TSX closes flat; US economy strong enough for interest rate rise
World markets awaited the outcome of this week’s Fed monetary policy meeting for a signal on interest rates. Analysts digested the words of Fed chair Janet Yellen who suggested that the markets should focus less on the timing of an initial rise from the zero per cent that has been held today, and more on the pace of increases. Experts now believe there is likely to be a rate rise before the end of this year but that incremental increases will be small and at a fairly slow pace.
Elsewhere Asian markets closed lower before the Fed announcement while Europe closed lower following the Fed’s announcement and a warning from the Greece’s central bank that the country could be on a “painful course” for an exit from the Eurozone and the EU if debt talks are not fruitful.
The S&P/TSX Composite Index closed down 20.07 (0.14 per cent)
The NYSE closed higher
Oil is trending mixed (Brent higher at $63.73, WTI lower at $59.78 at 4.30pm)
Gold is trending higher
The loonie is valued at U$0.8167 (at 4.30pm)
Mulcair leads the polls after economic plan
Thomas Mulcair is leading the opinion polls after unveiling his National Democratic Party’s economic plan. While many are unconvinced that the party, with no federal government experience, would be able to manage the economy; the party’s promise of more help for middle class voters and the manufacturing sector may change some minds. In a speech Mr Mulcair said that his party can deliver its social vision and look after the nation’s finances.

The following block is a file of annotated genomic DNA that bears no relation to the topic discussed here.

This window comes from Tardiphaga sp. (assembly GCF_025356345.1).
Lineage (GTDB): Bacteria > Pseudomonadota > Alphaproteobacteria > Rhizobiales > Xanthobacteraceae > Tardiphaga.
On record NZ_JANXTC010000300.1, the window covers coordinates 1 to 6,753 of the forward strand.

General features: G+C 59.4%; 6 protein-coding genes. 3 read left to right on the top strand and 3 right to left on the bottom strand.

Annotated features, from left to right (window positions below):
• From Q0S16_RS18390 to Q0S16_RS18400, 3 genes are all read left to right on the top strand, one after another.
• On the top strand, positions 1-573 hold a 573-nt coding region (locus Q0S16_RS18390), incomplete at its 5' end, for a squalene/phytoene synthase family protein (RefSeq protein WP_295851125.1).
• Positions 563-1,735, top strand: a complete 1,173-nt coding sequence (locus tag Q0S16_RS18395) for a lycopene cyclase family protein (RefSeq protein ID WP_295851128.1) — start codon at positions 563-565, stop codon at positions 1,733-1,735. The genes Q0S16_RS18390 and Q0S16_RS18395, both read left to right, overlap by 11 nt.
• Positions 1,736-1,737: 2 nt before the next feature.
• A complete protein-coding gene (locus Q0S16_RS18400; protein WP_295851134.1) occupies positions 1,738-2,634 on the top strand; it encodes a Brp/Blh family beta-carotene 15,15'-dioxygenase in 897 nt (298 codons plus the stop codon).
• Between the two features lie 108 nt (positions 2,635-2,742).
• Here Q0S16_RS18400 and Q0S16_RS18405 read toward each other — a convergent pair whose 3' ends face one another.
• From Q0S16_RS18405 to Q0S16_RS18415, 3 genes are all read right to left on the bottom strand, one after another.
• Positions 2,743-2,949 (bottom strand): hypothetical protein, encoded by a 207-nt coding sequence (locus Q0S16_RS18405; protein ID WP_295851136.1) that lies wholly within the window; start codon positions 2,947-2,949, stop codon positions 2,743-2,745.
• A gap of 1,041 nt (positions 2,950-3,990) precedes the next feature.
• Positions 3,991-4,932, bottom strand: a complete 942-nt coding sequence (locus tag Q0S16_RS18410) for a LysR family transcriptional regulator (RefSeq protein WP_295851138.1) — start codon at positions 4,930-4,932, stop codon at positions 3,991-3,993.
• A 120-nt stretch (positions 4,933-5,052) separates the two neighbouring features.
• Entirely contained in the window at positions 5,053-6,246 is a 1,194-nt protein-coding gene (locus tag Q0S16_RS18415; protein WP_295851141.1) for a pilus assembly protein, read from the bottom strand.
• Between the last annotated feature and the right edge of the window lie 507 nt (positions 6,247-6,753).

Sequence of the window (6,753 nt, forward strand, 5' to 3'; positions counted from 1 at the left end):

Canadian Savings Bond, Premium Bonds should be scrapped
The federal government’s retail debt program should be would down according a new report. KPMG says that the program, including the Canadian Savings Bond and Premium Bonds were introduced in a very different era and is no longer a relevant way to invest. Sales of the bonds are low and have been since the 1980s. The report said that if there is a non-financial benefit to a replacement option then that could be considered.
Retirement benefits are missed by thousands every year
Canadians are missing out on benefits for their retirement by not matching employers’ contributions in group RRSP and defined contribution retirement plans. The Globe and Mail reports that the missed benefits are estimated to be around $3 billion a year according to Sun Life’s Tom Reid. He said it’s “kind of critical” to get people to make the maximum contributions.